Textile production has been a key part of the history of many British towns – for instance, the cotton towns of Lancashire and the wool towns of Yorkshire. But silk manufacture is also a strong British tradition and a number of towns justly celebrate this history. There are even places that still produce and create unique garments from this very special fabric. In this special focus we highlight England’s ‘Silk Route’ and places to see and learn more about the traditions and people behind the industry.
French Protestant Huguenots sought refuge from religious persecution in France in 1685. This was in response to the revocation of the Edict of Nantes by King Louis XIV. Many settled in Spitalfields, London, and this is where Britain’s silk story begins.
The Huguenots were highly skilled in silk weaving. They created a substantial community and made the area a prosperous hub for both making and trading. At its height there were 6,000 active weavers in two square miles! However, the regulation of London weavers’ wages towards the end of the 18th century had an impact. Some manufacturers moved away to other areas of the UK, such as Sudbury, where the masters could pay less for labour.
Dennis Severs’ House, at 18 Folgate Street, Spitalfields, is a ‘historical imagination’ of what life would have been like for a family of Huguenot weavers. Severs, an artist, restored his house to offer visitors an authentic experience of the Georgian era. He imagined it ‘as if passing through a frame into a painting’. He bequeathed the house to the Spitalfields Historic Buildings Trust shortly before his death in 1999.
Silk-making in Cheshire dates back to the mid-17th century.
Macclesfield, Congleton, Bollington and Stockport in Cheshire share history in the industry. Macclesfield was to dominate. It became known as ‘the silk town’ by the 1850s.
Macclesfield’s silk heritage started with button making. This established itself as the principal industry of the town by 1749. However, it rapidly declined from then on, as horn buttons became prevalent.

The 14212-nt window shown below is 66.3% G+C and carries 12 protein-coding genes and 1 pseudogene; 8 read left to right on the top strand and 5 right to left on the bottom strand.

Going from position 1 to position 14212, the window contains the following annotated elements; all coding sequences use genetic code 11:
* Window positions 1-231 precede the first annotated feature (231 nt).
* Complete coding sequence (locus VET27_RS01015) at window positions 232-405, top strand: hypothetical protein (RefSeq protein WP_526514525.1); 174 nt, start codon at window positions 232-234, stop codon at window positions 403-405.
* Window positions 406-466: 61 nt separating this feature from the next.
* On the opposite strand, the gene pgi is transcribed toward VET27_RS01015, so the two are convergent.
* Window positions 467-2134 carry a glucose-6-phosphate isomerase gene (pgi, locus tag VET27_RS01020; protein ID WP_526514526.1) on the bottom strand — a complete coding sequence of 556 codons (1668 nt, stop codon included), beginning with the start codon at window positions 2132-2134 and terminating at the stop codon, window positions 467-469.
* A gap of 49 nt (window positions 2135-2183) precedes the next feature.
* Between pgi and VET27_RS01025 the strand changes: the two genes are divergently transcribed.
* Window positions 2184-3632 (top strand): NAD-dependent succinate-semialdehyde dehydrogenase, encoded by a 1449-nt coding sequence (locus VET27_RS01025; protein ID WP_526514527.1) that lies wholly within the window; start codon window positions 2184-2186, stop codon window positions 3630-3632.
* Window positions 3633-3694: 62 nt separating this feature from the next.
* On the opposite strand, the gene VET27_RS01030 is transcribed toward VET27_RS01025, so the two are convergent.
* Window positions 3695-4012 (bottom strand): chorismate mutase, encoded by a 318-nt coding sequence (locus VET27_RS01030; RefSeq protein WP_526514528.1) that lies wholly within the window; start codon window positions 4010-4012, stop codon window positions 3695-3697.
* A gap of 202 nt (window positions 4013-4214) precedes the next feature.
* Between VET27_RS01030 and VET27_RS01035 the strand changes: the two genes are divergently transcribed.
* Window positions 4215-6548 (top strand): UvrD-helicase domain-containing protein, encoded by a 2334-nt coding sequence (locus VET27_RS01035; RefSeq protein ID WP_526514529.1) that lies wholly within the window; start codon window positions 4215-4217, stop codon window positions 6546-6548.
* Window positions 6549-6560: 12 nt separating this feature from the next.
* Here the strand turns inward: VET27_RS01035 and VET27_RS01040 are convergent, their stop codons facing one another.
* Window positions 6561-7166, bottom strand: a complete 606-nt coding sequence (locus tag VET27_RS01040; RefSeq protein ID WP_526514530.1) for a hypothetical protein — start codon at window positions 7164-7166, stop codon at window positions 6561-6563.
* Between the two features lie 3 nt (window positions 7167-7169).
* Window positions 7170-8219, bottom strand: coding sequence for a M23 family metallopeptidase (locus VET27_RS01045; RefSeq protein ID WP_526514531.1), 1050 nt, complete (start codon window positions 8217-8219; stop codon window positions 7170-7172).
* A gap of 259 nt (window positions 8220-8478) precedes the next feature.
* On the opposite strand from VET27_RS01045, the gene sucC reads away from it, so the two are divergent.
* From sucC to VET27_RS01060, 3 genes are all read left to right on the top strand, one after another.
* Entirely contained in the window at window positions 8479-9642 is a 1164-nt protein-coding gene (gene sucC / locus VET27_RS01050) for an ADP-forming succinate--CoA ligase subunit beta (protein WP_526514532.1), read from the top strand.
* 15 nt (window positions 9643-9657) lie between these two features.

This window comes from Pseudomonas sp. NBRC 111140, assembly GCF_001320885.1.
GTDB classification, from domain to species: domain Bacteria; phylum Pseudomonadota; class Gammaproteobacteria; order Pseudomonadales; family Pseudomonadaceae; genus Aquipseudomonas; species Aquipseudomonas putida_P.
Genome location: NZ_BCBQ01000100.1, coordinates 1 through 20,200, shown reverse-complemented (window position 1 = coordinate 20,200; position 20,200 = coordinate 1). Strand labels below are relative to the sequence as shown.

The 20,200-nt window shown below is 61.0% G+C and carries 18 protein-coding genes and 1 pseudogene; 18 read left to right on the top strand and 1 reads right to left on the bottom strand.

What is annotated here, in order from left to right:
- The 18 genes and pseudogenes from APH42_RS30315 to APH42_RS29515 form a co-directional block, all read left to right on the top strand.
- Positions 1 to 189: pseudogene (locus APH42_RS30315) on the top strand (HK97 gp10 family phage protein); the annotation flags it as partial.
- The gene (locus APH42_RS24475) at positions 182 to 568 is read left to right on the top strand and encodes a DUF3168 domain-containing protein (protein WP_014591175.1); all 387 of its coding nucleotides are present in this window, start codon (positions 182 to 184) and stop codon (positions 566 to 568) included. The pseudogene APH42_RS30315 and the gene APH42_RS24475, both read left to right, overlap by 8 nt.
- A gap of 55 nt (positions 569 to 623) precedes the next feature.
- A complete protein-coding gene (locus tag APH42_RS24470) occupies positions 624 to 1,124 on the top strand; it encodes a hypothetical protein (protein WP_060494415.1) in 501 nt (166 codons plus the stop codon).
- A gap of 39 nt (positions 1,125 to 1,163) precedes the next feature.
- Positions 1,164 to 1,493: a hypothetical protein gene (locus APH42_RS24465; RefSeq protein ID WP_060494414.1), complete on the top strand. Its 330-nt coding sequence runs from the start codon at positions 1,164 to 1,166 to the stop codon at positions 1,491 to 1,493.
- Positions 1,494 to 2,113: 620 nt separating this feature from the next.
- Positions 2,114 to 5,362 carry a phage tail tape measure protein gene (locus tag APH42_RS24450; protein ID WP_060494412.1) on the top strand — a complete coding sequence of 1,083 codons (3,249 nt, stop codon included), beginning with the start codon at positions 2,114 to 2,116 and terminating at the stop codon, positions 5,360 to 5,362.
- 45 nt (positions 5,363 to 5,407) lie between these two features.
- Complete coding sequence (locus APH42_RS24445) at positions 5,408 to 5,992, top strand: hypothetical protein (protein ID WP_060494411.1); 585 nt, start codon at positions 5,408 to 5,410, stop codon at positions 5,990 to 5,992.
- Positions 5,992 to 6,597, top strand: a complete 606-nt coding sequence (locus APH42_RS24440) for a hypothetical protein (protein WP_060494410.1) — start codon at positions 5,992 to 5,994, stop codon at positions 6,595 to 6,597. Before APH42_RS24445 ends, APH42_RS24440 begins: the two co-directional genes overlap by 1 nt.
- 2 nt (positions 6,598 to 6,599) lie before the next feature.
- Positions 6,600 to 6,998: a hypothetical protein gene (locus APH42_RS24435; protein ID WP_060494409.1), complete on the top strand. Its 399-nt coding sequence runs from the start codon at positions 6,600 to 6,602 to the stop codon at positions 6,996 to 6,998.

The town had a pool of skilled silk producers. They manned the throwing mills, which were built from the 1740s onwards. The building of weaving sheds commenced in the 1790s, and by 1826 there were 70 throwing mills. However, many failed due to economic downturn. Closure of 30 mills had happened four years later. Silk products from Macclesfield went on display at the 1851 Great Exhibition. Items included ribbons, shawls and handkerchiefs.
The Silk Museum explains Macclesfield’s silk story. It is housed in the former Art School. Many artists and designers trained here.
Here, groups can learn about the mill owners and view an extensive collection of pattern books. They can also learn about parachute silk and printed silk escape and evade maps – which were made during World War Two.
Located next door is Paradise Mill, an original silk mill. It offers guided tours three times a day. It is also home to Europe’s largest known collection of Jacquard handlooms in their original setting. Book a tour to see all the stages of the Jacquard weaving process, including a demonstration on a restored loom.
Silk is still produced in quantity today in Sudbury; it is the only place in Britain to do so. Employing highly skilled craftspeople, its four factories (Banners Silk Weavers, Stephen Walters & Sons, the Gainsborough Weaving Company and Humphries Weaving) are long-established.
Weaving woollen cloth was a long tradition in Sudbury, before makers moved there in the late 18th century. The medieval timber-framed merchants’ houses in Stour Street mark the wealth this created. However, silk weaving paid better than wool. Workers therefore transferred their skills, happy to create this luxury material.
Silk weavers’ cottages can still be found in East Street, Melford Road and other parts of the town. Characterising these three-storey terraces are large first-floor windows, which maximised light for the weaving process.
The Queen wore Sudbury silk at her coronation. Also adorning it were former US First Lady, Michelle Obama and poster Adele. Sudbury’s manufactories also work with fashion designers such as Sir Paul Smith and Dior. In addition, some companies make high class furnishing fabrics and regularly receive commissions to reproduce historic designs – such as those used in the restoration of Windsor Castle.